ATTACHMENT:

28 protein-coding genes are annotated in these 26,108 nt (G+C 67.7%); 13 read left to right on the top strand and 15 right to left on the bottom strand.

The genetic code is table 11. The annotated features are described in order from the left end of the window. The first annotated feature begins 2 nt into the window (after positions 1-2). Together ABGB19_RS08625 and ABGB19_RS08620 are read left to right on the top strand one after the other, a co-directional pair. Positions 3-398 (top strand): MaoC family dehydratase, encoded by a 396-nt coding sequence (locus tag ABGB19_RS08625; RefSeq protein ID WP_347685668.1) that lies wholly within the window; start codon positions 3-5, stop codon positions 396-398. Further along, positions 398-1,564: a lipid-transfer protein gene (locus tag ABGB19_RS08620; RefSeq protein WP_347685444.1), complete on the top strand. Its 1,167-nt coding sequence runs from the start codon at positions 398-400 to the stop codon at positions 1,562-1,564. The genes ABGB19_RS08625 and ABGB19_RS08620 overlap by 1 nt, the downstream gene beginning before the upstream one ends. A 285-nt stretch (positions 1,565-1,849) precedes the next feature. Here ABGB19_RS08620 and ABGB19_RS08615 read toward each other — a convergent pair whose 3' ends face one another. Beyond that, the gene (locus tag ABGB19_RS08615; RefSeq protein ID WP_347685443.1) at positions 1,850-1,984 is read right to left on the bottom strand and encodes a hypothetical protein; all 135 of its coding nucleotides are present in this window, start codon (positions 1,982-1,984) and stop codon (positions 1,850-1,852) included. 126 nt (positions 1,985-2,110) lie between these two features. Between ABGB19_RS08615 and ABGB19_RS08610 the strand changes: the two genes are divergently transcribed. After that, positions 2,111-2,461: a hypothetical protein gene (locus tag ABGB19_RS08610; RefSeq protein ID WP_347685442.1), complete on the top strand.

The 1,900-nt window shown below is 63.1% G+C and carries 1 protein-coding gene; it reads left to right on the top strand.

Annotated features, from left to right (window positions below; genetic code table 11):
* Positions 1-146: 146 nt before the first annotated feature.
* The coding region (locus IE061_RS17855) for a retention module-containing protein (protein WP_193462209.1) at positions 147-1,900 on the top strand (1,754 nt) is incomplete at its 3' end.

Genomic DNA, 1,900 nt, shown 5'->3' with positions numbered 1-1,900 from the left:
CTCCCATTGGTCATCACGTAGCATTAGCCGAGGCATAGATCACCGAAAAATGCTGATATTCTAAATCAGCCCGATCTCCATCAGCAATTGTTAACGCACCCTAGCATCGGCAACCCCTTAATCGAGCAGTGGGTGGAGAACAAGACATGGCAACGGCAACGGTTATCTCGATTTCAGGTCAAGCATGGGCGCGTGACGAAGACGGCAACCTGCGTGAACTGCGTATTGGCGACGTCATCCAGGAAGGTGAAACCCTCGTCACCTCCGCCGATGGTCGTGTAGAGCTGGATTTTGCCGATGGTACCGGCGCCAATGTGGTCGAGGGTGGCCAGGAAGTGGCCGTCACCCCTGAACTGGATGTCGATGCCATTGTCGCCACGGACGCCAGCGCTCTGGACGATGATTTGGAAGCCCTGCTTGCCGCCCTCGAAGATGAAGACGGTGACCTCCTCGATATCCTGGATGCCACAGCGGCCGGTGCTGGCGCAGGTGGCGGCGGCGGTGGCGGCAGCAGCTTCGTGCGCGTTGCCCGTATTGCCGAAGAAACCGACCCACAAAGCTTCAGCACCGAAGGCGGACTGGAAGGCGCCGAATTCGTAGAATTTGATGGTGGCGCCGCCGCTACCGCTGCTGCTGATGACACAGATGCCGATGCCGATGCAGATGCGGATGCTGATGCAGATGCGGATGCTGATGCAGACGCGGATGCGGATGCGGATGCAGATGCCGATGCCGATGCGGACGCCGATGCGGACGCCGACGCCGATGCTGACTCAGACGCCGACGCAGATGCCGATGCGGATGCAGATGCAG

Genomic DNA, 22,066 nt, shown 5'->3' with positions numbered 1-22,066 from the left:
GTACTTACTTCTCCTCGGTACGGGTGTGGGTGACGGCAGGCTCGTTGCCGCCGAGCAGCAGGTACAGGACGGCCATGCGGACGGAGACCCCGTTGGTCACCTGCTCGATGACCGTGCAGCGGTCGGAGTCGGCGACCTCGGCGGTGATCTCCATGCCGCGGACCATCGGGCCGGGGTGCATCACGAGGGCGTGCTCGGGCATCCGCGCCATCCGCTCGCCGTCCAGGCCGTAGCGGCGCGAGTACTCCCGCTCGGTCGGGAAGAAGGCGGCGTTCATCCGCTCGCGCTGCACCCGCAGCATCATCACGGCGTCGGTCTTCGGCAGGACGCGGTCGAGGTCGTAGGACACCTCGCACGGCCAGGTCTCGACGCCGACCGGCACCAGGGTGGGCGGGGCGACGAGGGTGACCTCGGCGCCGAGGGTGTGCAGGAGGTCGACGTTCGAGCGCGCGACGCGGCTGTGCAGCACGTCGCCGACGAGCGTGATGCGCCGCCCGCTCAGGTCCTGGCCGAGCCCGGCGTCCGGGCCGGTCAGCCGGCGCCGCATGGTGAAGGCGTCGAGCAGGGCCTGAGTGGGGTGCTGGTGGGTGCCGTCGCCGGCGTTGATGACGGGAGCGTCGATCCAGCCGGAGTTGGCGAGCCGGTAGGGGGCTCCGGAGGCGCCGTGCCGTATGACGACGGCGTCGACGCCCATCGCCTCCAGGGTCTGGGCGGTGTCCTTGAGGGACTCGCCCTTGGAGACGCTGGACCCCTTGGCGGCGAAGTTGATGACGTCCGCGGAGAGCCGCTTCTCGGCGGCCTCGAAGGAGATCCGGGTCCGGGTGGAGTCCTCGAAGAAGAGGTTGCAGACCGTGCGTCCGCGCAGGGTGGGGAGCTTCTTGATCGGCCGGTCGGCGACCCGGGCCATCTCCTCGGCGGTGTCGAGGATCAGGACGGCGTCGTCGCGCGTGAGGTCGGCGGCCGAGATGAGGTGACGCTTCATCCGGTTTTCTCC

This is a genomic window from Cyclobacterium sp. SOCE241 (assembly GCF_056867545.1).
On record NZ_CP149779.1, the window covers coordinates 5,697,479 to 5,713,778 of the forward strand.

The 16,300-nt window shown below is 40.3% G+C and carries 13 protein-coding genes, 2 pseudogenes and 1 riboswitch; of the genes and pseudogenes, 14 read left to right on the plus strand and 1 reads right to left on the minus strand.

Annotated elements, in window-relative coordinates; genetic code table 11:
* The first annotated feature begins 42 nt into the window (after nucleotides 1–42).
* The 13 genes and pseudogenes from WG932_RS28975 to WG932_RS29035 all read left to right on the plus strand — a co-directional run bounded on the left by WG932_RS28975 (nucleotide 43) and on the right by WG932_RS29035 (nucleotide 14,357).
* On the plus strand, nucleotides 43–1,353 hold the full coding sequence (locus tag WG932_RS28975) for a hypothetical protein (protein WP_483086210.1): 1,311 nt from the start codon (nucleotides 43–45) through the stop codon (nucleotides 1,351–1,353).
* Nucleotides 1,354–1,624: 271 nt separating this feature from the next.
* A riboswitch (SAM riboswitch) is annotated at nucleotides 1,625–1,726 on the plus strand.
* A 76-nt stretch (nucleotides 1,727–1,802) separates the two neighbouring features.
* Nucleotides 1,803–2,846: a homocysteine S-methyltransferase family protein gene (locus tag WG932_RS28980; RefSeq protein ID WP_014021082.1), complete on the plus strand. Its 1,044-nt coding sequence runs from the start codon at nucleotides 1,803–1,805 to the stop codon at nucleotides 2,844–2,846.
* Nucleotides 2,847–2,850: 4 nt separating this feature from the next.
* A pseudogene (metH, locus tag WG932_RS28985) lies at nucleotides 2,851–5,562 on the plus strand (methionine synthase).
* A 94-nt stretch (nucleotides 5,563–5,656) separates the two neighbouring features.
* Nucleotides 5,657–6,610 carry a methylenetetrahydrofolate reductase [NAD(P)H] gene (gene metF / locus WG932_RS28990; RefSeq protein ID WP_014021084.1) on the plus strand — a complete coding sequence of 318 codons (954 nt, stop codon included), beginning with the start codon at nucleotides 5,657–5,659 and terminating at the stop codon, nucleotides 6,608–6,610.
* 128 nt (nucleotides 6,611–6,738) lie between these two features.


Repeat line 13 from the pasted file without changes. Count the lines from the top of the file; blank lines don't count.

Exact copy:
The 16,300-nt window shown below is 40.3% G+C and carries 13 protein-coding genes, 2 pseudogenes and 1 riboswitch; of the genes and pseudogenes, 14 read left to right on the plus strand and 1 reads right to left on the minus strand.